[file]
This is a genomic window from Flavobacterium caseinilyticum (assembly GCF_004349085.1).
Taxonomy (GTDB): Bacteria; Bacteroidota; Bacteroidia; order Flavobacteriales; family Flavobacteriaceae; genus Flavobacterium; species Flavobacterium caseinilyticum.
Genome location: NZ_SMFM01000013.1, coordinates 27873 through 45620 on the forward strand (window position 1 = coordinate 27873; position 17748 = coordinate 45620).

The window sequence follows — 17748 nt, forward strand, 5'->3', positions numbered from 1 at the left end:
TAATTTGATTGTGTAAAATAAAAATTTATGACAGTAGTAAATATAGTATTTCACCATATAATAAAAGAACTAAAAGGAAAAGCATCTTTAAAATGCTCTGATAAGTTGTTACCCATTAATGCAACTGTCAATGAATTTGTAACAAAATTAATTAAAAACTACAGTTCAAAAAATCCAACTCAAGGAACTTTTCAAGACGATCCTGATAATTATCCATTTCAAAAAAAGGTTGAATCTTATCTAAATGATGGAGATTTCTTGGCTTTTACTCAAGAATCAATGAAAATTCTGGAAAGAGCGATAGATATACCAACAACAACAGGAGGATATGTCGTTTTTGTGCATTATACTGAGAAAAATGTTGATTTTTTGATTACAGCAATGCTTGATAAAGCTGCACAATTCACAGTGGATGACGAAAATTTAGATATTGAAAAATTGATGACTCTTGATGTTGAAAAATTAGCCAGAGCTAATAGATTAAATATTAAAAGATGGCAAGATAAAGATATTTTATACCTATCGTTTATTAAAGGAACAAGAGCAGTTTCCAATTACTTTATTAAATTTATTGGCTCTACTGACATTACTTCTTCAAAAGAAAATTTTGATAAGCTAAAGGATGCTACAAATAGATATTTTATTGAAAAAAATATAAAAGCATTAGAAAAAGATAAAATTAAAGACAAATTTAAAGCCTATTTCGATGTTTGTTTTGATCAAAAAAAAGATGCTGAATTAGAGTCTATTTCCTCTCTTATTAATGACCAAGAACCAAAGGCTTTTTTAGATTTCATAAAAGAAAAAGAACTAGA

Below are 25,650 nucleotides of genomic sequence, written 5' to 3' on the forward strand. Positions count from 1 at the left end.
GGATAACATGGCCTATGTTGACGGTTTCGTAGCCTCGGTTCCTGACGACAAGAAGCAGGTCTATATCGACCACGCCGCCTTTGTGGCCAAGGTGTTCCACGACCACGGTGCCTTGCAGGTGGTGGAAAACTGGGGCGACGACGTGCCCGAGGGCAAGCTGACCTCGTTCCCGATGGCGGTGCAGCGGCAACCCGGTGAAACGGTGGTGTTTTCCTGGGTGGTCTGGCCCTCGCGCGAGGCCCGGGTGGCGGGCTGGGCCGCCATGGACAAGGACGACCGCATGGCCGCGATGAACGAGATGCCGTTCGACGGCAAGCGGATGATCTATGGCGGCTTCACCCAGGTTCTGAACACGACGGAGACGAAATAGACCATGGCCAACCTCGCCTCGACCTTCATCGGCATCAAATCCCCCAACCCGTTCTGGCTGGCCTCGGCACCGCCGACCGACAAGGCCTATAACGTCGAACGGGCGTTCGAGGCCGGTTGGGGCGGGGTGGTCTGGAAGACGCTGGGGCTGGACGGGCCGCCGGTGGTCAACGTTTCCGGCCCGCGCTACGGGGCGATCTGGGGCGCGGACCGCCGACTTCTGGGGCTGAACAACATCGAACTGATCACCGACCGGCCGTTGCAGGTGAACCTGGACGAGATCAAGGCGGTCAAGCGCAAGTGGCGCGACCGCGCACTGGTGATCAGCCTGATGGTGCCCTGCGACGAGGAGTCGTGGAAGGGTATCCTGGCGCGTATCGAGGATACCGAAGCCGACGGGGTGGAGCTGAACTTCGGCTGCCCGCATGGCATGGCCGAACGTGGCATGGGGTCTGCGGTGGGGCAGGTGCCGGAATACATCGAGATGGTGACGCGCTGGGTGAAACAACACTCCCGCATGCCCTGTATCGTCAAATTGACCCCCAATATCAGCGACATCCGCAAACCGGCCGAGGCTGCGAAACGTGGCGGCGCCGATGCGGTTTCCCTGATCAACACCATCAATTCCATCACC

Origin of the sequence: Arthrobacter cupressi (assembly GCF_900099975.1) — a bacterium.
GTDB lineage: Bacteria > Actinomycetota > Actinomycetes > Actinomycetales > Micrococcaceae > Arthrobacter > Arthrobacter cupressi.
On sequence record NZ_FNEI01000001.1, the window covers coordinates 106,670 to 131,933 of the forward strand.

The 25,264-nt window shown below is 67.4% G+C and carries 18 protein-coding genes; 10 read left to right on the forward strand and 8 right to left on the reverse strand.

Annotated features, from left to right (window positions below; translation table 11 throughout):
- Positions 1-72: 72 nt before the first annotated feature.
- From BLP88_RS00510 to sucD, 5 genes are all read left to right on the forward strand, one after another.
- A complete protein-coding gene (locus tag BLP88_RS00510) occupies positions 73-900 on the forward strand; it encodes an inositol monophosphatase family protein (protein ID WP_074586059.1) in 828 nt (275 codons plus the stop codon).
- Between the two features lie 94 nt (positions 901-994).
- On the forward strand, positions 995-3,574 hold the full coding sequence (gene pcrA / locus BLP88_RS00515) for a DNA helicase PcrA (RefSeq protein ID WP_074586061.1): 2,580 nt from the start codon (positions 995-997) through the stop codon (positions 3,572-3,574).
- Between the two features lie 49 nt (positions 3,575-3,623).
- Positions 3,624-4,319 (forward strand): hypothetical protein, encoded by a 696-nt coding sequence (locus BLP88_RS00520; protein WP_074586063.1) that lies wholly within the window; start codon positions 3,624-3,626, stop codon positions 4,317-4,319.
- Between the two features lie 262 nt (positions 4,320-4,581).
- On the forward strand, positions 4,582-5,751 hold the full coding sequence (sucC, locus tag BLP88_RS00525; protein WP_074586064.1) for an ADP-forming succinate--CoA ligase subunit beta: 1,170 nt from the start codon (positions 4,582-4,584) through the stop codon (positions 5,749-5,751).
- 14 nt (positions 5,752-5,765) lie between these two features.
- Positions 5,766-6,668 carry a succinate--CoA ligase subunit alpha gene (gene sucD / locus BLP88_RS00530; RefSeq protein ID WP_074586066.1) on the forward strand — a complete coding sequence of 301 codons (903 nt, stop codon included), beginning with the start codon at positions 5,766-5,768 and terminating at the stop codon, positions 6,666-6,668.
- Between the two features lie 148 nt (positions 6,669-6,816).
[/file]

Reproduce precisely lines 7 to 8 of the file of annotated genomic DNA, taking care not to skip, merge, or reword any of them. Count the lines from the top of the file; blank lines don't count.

GGATAACATGGCCTATGTTGACGGTTTCGTAGCCTCGGTTCCTGACGACAAGAAGCAGGTCTATATCGACCACGCCGCCTTTGTGGCCAAGGTGTTCCACGACCACGGTGCCTTGCAGGTGGTGGAAAACTGGGGCGACGACGTGCCCGAGGGCAAGCTGACCTCGTTCCCGATGGCGGTGCAGCGGCAACCCGGTGAAACGGTGGTGTTTTCCTGGGTGGTCTGGCCCTCGCGCGAGGCCCGGGTGGCGGGCTGGGCCGCCATGGACAAGGACGACCGCATGGCCGCGATGAACGAGATGCCGTTCGACGGCAAGCGGATGATCTATGGCGGCTTCACCCAGGTTCTGAACACGACGGAGACGAAATAGACCATGGCCAACCTCGCCTCGACCTTCATCGGCATCAAATCCCCCAACCCGTTCTGGCTGGCCTCGGCACCGCCGACCGACAAGGCCTATAACGTCGAACGGGCGTTCGAGGCCGGTTGGGGCGGGGTGGTCTGGAAGACGCTGGGGCTGGACGGGCCGCCGGTGGTCAACGTTTCCGGCCCGCGCTACGGGGCGATCTGGGGCGCGGACCGCCGACTTCTGGGGCTGAACAACATCGAACTGATCACCGACCGGCCGTTGCAGGTGAACCTGGACGAGATCAAGGCGGTCAAGCGCAAGTGGCGCGACCGCGCACTGGTGATCAGCCTGATGGTGCCCTGCGACGAGGAGTCGTGGAAGGGTATCCTGGCGCGTATCGAGGATACCGAAGCCGACGGGGTGGAGCTGAACTTCGGCTGCCCGCATGGCATGGCCGAACGTGGCATGGGGTCTGCGGTGGGGCAGGTGCCGGAATACATCGAGATGGTGACGCGCTGGGTGAAACAACACTCCCGCATGCCCTGTATCGTCAAATTGACCCCCAATATCAGCGACATCCGCAAACCGGCCGAGGCTGCGAAACGTGGCGGCGCCGATGCGGTTTCCCTGATCAACACCATCAATTCCATCACC

Origin of the sequence: Arthrobacter cupressi (assembly GCF_900099975.1) — a bacterium.